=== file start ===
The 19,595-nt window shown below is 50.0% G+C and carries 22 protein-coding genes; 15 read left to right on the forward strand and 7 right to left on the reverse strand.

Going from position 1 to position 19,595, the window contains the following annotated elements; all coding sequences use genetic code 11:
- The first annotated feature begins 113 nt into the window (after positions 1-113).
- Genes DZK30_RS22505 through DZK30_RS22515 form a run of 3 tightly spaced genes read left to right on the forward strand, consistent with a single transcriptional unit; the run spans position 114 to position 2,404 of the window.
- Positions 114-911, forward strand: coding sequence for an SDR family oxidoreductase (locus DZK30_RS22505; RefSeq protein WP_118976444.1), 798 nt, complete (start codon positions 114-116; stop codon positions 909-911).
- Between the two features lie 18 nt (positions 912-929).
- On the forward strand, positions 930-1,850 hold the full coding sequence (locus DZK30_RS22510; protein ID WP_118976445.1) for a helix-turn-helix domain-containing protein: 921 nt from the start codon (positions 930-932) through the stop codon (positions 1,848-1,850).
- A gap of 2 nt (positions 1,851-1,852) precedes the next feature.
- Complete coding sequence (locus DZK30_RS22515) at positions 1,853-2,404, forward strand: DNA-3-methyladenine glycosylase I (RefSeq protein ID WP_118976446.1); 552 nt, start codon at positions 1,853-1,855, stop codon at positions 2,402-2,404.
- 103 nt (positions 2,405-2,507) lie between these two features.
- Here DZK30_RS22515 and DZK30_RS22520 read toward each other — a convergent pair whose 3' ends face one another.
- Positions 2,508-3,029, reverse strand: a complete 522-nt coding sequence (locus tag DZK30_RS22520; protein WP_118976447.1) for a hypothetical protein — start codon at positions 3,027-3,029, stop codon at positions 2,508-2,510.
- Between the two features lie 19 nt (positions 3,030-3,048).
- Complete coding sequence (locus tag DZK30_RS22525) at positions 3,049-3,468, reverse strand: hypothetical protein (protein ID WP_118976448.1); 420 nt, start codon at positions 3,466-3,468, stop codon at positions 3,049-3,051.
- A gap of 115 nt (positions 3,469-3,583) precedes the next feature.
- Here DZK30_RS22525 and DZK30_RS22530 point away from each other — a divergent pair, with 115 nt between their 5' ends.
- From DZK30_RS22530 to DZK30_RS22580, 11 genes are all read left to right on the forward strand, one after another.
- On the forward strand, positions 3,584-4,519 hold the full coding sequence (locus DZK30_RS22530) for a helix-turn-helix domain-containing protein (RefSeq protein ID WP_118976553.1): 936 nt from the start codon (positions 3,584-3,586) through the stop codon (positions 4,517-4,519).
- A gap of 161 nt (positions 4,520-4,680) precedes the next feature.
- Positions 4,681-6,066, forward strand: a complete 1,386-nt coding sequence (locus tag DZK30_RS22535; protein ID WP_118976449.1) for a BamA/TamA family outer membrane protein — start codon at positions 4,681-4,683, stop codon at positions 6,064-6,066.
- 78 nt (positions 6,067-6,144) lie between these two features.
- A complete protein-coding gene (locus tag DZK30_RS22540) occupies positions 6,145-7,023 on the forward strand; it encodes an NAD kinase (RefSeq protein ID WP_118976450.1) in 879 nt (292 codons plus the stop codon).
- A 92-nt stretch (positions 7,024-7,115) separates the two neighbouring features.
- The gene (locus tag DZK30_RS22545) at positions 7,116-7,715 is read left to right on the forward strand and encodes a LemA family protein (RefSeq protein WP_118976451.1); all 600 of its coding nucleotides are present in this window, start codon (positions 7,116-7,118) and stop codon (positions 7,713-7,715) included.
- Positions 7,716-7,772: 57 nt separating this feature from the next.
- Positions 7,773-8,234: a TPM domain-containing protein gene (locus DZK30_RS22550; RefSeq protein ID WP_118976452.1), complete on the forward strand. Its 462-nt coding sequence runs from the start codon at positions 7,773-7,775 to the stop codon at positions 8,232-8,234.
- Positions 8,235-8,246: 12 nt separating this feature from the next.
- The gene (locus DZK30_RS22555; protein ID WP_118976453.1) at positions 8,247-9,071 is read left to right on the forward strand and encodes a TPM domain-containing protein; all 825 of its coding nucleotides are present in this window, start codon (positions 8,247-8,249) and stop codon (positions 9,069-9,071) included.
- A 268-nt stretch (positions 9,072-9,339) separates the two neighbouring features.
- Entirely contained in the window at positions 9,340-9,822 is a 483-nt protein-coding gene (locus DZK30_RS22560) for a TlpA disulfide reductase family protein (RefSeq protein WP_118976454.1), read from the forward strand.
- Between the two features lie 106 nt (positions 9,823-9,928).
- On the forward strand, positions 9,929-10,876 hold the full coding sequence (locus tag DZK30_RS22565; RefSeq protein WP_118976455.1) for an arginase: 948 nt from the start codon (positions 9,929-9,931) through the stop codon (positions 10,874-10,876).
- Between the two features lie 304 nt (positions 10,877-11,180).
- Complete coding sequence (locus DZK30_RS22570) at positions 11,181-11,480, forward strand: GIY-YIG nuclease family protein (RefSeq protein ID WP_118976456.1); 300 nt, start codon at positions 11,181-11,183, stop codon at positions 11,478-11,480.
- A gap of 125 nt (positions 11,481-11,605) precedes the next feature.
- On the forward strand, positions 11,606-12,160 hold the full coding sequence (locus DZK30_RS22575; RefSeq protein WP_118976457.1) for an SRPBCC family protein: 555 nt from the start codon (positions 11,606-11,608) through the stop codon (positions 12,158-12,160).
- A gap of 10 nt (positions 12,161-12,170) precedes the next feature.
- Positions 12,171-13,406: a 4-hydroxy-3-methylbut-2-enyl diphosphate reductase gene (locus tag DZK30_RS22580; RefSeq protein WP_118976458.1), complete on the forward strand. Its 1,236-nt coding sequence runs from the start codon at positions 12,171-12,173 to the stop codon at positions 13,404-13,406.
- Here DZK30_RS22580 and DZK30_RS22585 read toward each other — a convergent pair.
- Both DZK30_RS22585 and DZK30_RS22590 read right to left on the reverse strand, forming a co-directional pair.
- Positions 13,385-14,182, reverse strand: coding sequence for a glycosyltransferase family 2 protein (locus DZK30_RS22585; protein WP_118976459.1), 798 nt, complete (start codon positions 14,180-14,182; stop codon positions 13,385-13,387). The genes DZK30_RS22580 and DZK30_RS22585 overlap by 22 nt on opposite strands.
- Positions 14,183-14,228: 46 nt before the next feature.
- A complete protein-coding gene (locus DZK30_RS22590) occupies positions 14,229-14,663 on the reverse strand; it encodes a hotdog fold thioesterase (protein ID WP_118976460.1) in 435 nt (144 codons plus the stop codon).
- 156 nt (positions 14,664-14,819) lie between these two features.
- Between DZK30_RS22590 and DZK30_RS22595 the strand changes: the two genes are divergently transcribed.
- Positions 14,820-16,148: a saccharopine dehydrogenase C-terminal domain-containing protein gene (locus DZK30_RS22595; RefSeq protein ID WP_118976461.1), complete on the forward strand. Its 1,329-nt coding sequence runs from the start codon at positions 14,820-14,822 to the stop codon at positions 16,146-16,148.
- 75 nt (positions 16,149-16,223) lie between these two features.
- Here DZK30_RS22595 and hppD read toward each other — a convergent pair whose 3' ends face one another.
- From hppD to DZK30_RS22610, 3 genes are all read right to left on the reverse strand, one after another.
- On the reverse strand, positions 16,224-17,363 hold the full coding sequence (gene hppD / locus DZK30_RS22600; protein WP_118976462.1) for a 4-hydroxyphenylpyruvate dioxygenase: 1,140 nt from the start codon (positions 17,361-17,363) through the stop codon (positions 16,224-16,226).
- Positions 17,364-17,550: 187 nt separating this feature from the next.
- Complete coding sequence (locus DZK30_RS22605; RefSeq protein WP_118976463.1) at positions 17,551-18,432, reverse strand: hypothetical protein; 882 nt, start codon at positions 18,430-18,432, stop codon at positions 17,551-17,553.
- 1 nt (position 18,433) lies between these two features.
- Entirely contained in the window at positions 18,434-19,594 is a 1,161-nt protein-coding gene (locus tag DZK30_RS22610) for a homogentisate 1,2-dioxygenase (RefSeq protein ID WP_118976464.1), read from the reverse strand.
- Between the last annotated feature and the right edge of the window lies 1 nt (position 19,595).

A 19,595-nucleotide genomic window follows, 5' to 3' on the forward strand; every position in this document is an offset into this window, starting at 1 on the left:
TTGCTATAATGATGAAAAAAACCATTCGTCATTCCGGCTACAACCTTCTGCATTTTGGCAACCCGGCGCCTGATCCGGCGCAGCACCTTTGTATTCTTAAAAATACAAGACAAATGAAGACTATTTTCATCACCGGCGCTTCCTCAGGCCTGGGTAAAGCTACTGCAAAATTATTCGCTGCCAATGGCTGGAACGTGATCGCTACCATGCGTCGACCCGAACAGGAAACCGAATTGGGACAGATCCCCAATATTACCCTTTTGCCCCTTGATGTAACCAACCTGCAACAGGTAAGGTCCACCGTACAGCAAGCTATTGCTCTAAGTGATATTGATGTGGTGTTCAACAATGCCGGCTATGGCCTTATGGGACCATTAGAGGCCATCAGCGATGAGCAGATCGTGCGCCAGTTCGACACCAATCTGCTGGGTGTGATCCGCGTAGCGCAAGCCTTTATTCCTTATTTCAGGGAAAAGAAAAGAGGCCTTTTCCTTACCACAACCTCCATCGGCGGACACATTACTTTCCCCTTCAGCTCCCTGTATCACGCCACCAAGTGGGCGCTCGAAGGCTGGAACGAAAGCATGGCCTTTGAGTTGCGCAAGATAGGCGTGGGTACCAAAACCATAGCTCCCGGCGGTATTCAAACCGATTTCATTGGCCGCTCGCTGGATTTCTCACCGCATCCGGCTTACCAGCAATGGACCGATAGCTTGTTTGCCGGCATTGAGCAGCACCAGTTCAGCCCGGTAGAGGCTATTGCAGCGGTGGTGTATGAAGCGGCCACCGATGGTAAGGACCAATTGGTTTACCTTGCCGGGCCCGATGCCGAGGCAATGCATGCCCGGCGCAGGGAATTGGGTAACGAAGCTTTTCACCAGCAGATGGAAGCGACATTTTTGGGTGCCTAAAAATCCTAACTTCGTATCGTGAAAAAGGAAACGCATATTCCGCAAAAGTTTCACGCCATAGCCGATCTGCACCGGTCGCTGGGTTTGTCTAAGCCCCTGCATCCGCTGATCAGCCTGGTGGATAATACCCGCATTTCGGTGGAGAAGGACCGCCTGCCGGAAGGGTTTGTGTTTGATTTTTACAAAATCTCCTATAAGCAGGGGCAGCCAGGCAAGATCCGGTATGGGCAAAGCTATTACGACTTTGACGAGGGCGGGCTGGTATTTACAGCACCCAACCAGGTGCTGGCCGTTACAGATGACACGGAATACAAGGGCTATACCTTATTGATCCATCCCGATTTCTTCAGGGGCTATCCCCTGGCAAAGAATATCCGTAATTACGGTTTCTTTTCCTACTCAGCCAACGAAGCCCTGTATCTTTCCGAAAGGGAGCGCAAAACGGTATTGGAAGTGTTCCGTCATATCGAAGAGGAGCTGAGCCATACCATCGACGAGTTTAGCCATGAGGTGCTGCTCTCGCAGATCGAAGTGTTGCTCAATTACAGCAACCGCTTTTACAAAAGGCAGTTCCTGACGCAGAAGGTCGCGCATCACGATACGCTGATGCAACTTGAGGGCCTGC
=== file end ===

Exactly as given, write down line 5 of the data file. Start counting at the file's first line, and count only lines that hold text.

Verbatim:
- Positions 114-911, forward strand: coding sequence for an SDR family oxidoreductase (locus DZK30_RS22505; RefSeq protein WP_118976444.1), 798 nt, complete (start codon positions 114-116; stop codon positions 909-911).